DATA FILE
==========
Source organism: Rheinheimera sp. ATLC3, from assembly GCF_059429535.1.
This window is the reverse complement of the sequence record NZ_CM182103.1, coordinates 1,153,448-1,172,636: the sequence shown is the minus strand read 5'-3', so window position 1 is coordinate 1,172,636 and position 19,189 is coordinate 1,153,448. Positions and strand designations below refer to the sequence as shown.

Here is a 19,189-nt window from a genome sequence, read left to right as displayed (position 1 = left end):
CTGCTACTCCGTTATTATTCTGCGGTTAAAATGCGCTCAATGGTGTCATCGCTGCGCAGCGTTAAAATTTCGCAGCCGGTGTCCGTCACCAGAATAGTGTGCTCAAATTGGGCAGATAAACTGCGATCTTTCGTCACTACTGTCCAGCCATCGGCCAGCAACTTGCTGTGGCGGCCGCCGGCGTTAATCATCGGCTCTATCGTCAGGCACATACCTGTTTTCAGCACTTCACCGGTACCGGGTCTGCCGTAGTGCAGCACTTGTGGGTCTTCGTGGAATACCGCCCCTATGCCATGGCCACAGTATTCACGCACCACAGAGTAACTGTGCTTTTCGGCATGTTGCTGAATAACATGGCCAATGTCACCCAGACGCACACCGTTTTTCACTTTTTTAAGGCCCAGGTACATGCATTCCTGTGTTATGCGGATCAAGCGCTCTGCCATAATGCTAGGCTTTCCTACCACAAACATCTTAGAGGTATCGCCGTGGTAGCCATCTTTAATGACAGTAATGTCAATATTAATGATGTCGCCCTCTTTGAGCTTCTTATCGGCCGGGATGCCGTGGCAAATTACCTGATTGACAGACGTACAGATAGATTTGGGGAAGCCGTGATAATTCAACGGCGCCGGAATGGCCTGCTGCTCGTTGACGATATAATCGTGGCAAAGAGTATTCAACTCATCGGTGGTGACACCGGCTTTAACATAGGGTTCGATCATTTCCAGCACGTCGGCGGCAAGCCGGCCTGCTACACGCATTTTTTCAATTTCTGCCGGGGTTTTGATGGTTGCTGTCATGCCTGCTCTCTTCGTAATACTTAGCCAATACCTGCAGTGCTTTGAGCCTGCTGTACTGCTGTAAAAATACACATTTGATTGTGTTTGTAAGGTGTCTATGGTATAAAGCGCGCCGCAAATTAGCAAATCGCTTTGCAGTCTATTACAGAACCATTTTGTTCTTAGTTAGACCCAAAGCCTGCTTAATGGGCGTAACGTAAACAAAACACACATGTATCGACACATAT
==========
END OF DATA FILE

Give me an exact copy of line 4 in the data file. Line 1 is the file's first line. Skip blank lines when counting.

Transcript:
CTGCTACTCCGTTATTATTCTGCGGTTAAAATGCGCTCAATGGTGTCATCGCTGCGCAGCGTTAAAATTTCGCAGCCGGTGTCCGTCACCAGAATAGTGTGCTCAAATTGGGCAGATAAACTGCGATCTTTCGTCACTACTGTCCAGCCATCGGCCAGCAACTTGCTGTGGCGGCCGCCGGCGTTAATCATCGGCTCTATCGTCAGGCACATACCTGTTTTCAGCACTTCACCGGTACCGGGTCTGCCGTAGTGCAGCACTTGTGGGTCTTCGTGGAATACCGCCCCTATGCCATGGCCACAGTATTCACGCACCACAGAGTAACTGTGCTTTTCGGCATGTTGCTGAATAACATGGCCAATGTCACCCAGACGCACACCGTTTTTCACTTTTTTAAGGCCCAGGTACATGCATTCCTGTGTTATGCGGATCAAGCGCTCTGCCATAATGCTAGGCTTTCCTACCACAAACATCTTAGAGGTATCGCCGTGGTAGCCATCTTTAATGACAGTAATGTCAATATTAATGATGTCGCCCTCTTTGAGCTTCTTATCGGCCGGGATGCCGTGGCAAATTACCTGATTGACAGACGTACAGATAGATTTGGGGAAGCCGTGATAATTCAACGGCGCCGGAATGGCCTGCTGCTCGTTGACGATATAATCGTGGCAAAGAGTATTCAACTCATCGGTGGTGACACCGGCTTTAACATAGGGTTCGATCATTTCCAGCACGTCGGCGGCAAGCCGGCCTGCTACACGCATTTTTTCAATTTCTGCCGGGGTTTTGATGGTTGCTGTCATGCCTGCTCTCTTCGTAATACTTAGCCAATACCTGCAGTGCTTTGAGCCTGCTGTACTGCTGTAAAAATACACATTTGATTGTGTTTGTAAGGTGTCTATGGTATAAAGCGCGCCGCAAATTAGCAAATCGCTTTGCAGTCTATTACAGAACCATTTTGTTCTTAGTTAGACCCAAAGCCTGCTTAATGGGCGTAACGTAAACAAAACACACATGTATCGACACATAT